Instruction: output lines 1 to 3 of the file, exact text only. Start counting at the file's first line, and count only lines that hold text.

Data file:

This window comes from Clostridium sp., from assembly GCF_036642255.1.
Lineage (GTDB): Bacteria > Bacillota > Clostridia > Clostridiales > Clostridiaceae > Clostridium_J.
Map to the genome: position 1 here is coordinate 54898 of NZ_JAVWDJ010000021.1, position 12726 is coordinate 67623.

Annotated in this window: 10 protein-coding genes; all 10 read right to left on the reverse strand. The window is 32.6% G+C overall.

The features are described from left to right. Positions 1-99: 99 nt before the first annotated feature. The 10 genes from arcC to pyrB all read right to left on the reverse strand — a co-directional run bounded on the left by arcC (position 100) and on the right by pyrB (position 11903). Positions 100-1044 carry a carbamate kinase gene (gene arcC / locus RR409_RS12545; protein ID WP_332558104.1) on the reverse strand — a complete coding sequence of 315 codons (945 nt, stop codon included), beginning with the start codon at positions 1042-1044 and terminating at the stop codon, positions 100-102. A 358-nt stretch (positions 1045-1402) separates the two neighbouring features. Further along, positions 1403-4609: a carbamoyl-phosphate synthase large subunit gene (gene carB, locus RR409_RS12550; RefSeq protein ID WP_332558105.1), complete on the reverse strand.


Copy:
This window comes from Clostridium sp., from assembly GCF_036642255.1.
Lineage (GTDB): Bacteria > Bacillota > Clostridia > Clostridiales > Clostridiaceae > Clostridium_J.
Map to the genome: position 1 here is coordinate 54898 of NZ_JAVWDJ010000021.1, position 12726 is coordinate 67623.